Oct 1, 2014, 2:48 PM EDT
Adam Wainwright will start Game 1 against Dodgers ace Clayton Kershaw.
Oct 1, 2014, 2:36 PM EDT
The Royals, like just about every other team in baseball, have an analytics department. Apologies if that messes with your preconceptions.
Oct 1, 2014, 2:14 PM EDT
At least he got to pitch this season. That was fun.
Oct 1, 2014, 1:53 PM EDT
The Royals may not have won the AL Wild Card if not for the confounding decisions of manager Ned Yost.
Oct 1, 2014, 1:47 PM EDT
He hit just .229 with a .659 OPS in 67 games after June 1 and batted .193 in September.
Oct 1, 2014, 1:34 PM EDT
But there’s a tale of bribery involved in all of this too.
Oct 1, 2014, 1:15 PM EDT
Starting pitchers Francisco Liriano and Gerrit Cole off the Wild Card game roster, which is fairly typical.
Oct 1, 2014, 12:50 PM EDT
Another night, another one-and-done game.
Oct 1, 2014, 12:11 PM EDT
Not a ton of glitzy names here. At least not yet.
Oct 1, 2014, 11:00 AM EDT
The A’s went all-in and busted. Now what will Billy Beane do?
Oct 1, 2014, 10:40 AM EDT
Behold, one of the worst “hot takes” you’ll see.
Oct 1, 2014, 10:30 AM EDT
My first take: cautious optimism.
Oct 1, 2014, 9:40 AM EDT
Adam Dunn has no problem with not playing last night. And, apparently, does not plan to play again.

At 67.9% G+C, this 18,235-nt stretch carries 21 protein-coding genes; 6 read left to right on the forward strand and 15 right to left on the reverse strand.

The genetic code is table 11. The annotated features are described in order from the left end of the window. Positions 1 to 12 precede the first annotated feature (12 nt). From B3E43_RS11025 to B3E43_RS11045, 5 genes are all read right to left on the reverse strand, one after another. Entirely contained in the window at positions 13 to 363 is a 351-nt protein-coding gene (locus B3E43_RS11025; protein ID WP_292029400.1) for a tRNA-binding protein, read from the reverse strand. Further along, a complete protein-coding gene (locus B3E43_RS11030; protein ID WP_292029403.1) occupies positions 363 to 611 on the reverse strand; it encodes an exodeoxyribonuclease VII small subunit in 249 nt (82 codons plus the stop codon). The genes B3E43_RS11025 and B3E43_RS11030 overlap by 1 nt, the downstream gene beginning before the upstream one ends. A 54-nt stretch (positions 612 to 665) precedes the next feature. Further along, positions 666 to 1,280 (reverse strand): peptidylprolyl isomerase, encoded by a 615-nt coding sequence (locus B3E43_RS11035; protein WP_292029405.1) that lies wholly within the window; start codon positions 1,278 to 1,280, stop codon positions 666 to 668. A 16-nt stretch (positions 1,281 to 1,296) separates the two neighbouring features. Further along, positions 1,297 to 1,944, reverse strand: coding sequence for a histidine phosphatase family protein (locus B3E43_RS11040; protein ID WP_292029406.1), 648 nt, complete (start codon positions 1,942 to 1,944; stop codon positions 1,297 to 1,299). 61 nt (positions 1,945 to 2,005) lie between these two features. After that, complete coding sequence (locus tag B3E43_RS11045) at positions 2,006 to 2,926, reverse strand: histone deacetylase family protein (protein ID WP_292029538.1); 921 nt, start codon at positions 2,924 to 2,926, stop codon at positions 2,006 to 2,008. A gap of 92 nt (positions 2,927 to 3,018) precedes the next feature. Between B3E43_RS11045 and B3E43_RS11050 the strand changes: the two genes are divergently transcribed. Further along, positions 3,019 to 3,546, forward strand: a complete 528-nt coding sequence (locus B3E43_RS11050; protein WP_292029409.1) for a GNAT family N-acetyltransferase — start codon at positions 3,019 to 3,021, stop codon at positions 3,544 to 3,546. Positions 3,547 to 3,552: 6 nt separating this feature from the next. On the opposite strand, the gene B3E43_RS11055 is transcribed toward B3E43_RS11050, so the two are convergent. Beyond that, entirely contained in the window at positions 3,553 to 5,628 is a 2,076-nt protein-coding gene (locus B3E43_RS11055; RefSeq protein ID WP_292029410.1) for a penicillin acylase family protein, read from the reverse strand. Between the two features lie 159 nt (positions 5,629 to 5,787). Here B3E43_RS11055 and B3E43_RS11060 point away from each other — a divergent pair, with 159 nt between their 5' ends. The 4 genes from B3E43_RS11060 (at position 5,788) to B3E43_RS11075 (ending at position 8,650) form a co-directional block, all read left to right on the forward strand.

Oct 1, 2014, 9:02 AM EDT
He says it will allow athletes a place to talk with “no filter.” In reality, it’s likely to have way, way more filters than what currently exist.
Oct 1, 2014, 8:29 AM EDT
Bumgarner vs. Volquez is, on paper anyway, something of a mismatch. But as we saw in last night’s game, predicting these things is a fool’s errand.
Oct 1, 2014, 7:36 AM EDT
And Pedro Martinez absolutely roasts Yost for that.
Oct 1, 2014, 2:02 AM EDT
Yost’s controversial call fails to doom Royals after all.
Oct 1, 2014, 1:44 AM EDT
In-game losses left the A’s undermanned in defeat.
Oct 1, 2014, 1:29 AM EDT
In case you missed it, here is the replay of Salvador Perez’s walkoff hit from Tuesday night’s AL Wild Card Game …
Oct 1, 2014, 1:25 AM EDT
You get a bunt and you get a bunt and you get a bunt!